Satay away from the fancy, tax-deferred annuities that make big promises about future income benefits. They’re too complicated to dissect here, so I’ll say only that the cost is much higher than you think and the odds are good that they won’t perform as you expect. My personal rule is, “if it’s complicated, forget it.” Deferred annuities with income fit that bill.“_
@plethora, is this the same thing that @Rangie‘s talking about?

plethora's avatar

We need to remember that Jane Bryant Quinn is not in the investment business. She is in the business of sellng her column. She is subject to no scrutiny by any regulatory authority and can literally say anything she wants to say….for the simple reason it is a given that no one should take any action without checking with an investment professional, and she probably covers herself (or she should) with something in small print that says that.

As I said above, there is no silver bullet. Different assets and asset classes should be used, which have negative correlation. That means when one goes up the other goes down and vice versa. Some type of annuity is often useful when trying to lock in an income stream. However, in my experience it is almost never an immediate annuity (SPIA…single premium income annuity). They are usually the worst solution unless the person is at least 75. So if you are 65 or 60, what do you do. Well, if you are giving consideration to annuities (as a part, not all) then you would do well to review those “fancy, tax-deferred annities that make big promises about future income benefits.” She doesn’t specify whether she is talking about variable annuities or fixed annuities, which are two different animals. So at this point, her advice is pretty useless.

You have to look at how the person who is giving the advice gets paid. Jane is a columnist, She doesnt have to be right. She simply has to write something that will sell her column.

stranger_in_a_strange_land's avatar

@gailcalled Don’t buy gold chain or any kind of worked gold. Buy bullion in 10 ounce Credit Suisse bars. Universally recognised and as good as cash. The dealer I trade with charges only 1% over the daily fix.

malevolentbutticklish's avatar

@stranger_in_a_strange_land: There is a reason to have gold in smaller quantities such as the Krugerrand. If you ever wanted to purchase anything directly with gold 10oz increments is useless for most items.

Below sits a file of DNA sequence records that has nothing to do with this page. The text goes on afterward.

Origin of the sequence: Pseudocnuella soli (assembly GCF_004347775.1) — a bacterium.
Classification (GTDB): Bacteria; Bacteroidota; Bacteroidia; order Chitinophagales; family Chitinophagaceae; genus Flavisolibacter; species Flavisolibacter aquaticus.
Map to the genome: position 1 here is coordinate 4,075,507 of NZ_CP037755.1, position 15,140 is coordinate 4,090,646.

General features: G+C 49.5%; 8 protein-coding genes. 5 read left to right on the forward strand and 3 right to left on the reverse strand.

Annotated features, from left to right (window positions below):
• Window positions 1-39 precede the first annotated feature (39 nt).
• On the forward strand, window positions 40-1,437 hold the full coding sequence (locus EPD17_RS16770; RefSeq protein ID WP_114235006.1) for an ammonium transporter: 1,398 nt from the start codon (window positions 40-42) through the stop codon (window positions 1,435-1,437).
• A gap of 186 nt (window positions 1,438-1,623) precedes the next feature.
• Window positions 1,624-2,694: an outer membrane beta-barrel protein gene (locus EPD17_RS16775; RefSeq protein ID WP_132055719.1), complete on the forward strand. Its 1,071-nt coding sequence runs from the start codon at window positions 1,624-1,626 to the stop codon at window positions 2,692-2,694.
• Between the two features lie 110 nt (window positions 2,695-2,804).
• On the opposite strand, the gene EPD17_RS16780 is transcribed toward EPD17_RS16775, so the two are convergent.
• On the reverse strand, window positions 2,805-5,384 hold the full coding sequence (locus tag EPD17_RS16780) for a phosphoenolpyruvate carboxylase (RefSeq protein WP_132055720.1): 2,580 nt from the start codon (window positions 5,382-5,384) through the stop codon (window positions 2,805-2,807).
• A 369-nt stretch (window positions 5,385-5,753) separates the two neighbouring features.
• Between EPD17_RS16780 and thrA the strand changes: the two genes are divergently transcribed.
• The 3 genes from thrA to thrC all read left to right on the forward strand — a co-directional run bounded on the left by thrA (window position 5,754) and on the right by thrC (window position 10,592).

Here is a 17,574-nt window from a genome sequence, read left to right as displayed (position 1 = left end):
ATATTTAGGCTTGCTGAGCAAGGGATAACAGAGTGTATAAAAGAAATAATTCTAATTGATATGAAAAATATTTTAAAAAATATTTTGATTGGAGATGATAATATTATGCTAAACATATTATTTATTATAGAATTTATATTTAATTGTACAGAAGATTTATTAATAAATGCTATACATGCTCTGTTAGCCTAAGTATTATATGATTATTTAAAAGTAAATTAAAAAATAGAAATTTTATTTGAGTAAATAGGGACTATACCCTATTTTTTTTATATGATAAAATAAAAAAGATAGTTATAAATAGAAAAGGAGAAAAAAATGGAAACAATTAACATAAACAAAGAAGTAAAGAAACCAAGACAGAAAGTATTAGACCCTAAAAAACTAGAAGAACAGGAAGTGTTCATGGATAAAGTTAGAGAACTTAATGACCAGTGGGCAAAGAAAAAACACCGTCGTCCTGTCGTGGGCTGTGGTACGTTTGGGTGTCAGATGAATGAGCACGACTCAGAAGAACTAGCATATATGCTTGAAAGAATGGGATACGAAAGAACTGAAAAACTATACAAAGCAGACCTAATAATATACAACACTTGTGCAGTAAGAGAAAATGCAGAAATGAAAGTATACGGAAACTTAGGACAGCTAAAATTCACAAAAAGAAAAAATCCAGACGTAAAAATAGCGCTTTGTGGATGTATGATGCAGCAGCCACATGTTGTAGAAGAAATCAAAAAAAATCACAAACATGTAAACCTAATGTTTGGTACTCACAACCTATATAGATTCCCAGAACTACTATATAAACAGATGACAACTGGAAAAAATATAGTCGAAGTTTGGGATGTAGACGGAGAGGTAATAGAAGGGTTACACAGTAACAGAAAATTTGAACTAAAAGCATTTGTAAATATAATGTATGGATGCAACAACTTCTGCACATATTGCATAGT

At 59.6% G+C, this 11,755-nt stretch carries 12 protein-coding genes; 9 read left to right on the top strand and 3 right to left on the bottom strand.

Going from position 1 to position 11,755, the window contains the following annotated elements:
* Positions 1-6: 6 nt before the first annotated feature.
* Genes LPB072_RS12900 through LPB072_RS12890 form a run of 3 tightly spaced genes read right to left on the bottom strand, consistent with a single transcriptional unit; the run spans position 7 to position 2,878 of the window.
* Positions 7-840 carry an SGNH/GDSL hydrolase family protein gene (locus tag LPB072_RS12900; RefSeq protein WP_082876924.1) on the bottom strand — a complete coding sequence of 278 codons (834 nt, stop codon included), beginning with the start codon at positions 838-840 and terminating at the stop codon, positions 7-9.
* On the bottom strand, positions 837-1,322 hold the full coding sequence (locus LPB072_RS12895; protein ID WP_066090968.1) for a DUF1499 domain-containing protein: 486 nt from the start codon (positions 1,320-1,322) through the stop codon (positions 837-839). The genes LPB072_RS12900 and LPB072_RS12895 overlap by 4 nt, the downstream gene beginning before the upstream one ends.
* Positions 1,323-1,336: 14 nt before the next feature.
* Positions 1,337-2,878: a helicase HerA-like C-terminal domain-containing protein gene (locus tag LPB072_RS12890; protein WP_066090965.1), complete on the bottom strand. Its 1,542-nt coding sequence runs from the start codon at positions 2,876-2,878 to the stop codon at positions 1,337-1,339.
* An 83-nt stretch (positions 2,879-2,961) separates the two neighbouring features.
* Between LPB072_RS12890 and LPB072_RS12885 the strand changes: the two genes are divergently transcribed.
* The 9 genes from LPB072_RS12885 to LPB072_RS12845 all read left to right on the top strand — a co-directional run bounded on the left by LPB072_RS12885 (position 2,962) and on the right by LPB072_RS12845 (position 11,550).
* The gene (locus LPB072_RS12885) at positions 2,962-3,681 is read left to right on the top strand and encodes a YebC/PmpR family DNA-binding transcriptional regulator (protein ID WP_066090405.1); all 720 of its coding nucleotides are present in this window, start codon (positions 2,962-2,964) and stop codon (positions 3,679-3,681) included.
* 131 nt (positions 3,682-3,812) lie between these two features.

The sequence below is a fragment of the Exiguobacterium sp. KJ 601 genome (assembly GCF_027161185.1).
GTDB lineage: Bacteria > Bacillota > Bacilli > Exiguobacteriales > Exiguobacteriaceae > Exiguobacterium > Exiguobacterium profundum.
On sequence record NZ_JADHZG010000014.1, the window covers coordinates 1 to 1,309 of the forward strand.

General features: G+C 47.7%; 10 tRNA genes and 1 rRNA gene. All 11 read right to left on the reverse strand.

plethora's avatar

@malevolentbutticklish Do you prefer the Krugerrand over other coins and why? I don’t own gold, but am planning to buy some, Thanks.

susanc's avatar

@plethora: thanks – I’ll watch Jane Bryant Quinn and all other columnists/pundits with a more dubious eye in the future!

gailcalled's avatar

@stranger_in_a_strange_land : I have bought all the gold jewelry I intend to. It was simply an example.

john65pennington's avatar

In the mid-80’s, money market accounts were earning around 14% interest. wife and i have two. i am just wondering their value today. initial deposit was $10,000 each.

I am not aware of any investment that would give you this percentage return today.

plethora's avatar

10% returns on risk free money occur rarely and last for a only a short time. It is a dramatic economic abnormality. Interest rates today on risk free money are well within the normal range.

gailcalled's avatar

Interest rates on tax-free money market funds today (Vanguard and Fidelity NYS, for example) are a whopping .012%. Principal is very safe, but no guarantees.

plethora's avatar

@gailcalled This is probably a bit technical, but I would note that MM funds may not be as safe as most people think. Ownership of fund shares is quite different from ownership of the underlying securities. While the bonds in a tax-free fund might be AAA rated and insured, the shares of the fund usually are not. Bottom line, MM fund shares can fall below the $1.00 value that the fund itself tries to maintain.

plethora's avatar

Just re-read the question and to answer it directly, Yes, it is possible to make 8% to 10% over a reasonable period of time without undue risk, “undue” being the operative word. Not risk free, but with reasonable protection against undue loss. To take the most recent experience for most of us, the period 2007–2008, when many 401k balances dropped 30% to 50% during that period, and even today are still down 15%-20% from early 2007. I am well acquainted with two different asset managers who had no losses (active professional management using a combination of various investment vehicles) during that period. Each used entirely different investment strategies to achieve that success.

gailcalled's avatar

@plethora; I used the shorthand by saying “no guarantees.” It is rare, unless the entire global economy tanks, to have the MM fund share drop below the $1.00 mark. It has never happened in my lifetime, and I have lived (as an adult) for a long time.

plethora's avatar

@gailcalled It has happened within the last ten years and it was not widespread.
But you are right, it is very rare.

gailcalled's avatar

I am speaking only for my one and true lover, Vanguard.com